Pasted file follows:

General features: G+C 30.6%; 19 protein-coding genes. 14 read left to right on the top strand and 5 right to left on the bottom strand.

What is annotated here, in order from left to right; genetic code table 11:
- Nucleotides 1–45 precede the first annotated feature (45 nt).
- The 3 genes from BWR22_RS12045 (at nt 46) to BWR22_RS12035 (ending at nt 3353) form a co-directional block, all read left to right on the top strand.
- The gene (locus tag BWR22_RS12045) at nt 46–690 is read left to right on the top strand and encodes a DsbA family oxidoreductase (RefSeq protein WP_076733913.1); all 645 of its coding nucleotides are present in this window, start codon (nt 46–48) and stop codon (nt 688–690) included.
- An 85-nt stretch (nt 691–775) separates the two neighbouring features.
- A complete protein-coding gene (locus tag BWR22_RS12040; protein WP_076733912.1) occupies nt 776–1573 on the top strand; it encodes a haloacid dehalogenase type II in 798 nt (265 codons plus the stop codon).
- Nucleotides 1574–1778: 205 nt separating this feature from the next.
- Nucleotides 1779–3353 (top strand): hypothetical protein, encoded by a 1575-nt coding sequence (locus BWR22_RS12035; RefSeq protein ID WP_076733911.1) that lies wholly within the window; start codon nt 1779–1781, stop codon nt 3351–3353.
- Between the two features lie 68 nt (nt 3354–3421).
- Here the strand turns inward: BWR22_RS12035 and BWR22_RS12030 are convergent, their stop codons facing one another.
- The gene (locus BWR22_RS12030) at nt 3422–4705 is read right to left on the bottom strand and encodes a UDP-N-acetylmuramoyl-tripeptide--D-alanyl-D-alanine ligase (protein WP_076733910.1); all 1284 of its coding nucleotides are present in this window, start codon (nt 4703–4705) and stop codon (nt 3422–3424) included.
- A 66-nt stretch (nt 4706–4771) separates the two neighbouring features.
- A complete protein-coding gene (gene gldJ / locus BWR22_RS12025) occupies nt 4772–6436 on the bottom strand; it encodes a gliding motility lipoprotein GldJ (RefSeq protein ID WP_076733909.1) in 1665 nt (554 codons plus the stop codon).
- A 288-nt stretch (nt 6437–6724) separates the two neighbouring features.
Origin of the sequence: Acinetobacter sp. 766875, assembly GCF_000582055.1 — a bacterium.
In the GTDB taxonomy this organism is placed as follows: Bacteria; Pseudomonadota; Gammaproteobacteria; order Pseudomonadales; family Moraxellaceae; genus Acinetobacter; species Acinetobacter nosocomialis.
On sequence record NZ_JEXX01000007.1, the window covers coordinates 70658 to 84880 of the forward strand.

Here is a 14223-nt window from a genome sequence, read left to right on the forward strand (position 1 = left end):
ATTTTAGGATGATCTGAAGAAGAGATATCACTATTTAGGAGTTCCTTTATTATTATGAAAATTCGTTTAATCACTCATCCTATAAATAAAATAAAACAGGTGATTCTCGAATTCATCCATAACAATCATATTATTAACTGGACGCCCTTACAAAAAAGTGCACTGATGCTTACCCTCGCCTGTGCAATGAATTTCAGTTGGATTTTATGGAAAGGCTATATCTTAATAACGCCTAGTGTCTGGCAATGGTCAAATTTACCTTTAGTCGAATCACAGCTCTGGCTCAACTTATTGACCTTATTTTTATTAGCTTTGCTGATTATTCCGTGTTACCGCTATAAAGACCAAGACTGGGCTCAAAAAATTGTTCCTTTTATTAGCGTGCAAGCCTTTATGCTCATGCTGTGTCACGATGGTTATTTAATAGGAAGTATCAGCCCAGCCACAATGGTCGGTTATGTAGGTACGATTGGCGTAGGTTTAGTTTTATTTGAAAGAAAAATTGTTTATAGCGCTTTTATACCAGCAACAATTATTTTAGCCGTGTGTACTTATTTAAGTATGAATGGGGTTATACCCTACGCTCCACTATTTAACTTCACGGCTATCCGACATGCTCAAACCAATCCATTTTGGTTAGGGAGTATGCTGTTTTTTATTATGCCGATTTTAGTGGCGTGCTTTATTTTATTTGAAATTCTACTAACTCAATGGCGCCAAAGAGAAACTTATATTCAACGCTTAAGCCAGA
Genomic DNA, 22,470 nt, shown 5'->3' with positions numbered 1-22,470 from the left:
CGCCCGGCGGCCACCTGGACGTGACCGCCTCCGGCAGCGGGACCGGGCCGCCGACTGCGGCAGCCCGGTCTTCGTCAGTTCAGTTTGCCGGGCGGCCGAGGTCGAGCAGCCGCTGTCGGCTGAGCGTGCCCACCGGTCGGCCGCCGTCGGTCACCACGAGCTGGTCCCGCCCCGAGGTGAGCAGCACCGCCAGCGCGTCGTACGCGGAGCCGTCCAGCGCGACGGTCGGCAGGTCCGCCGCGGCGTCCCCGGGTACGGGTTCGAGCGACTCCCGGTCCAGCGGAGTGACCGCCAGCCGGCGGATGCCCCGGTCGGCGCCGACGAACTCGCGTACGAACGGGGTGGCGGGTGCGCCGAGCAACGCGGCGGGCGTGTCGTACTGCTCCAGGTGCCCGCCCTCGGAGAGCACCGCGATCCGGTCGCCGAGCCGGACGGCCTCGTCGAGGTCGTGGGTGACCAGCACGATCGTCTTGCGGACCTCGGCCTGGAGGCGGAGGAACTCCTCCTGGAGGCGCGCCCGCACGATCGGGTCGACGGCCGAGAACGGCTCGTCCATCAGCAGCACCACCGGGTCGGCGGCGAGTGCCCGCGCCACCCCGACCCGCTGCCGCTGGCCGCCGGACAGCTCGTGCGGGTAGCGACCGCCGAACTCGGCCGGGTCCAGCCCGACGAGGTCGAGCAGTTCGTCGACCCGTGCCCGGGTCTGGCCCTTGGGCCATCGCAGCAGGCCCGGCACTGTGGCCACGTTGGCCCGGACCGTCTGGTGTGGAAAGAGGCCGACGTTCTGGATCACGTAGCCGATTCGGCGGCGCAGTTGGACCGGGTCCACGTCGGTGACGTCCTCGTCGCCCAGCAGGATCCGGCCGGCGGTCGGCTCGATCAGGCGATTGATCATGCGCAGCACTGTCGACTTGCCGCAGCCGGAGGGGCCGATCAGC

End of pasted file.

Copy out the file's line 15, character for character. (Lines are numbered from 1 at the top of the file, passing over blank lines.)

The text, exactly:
- A 288-nt stretch (nt 6437–6724) separates the two neighbouring features.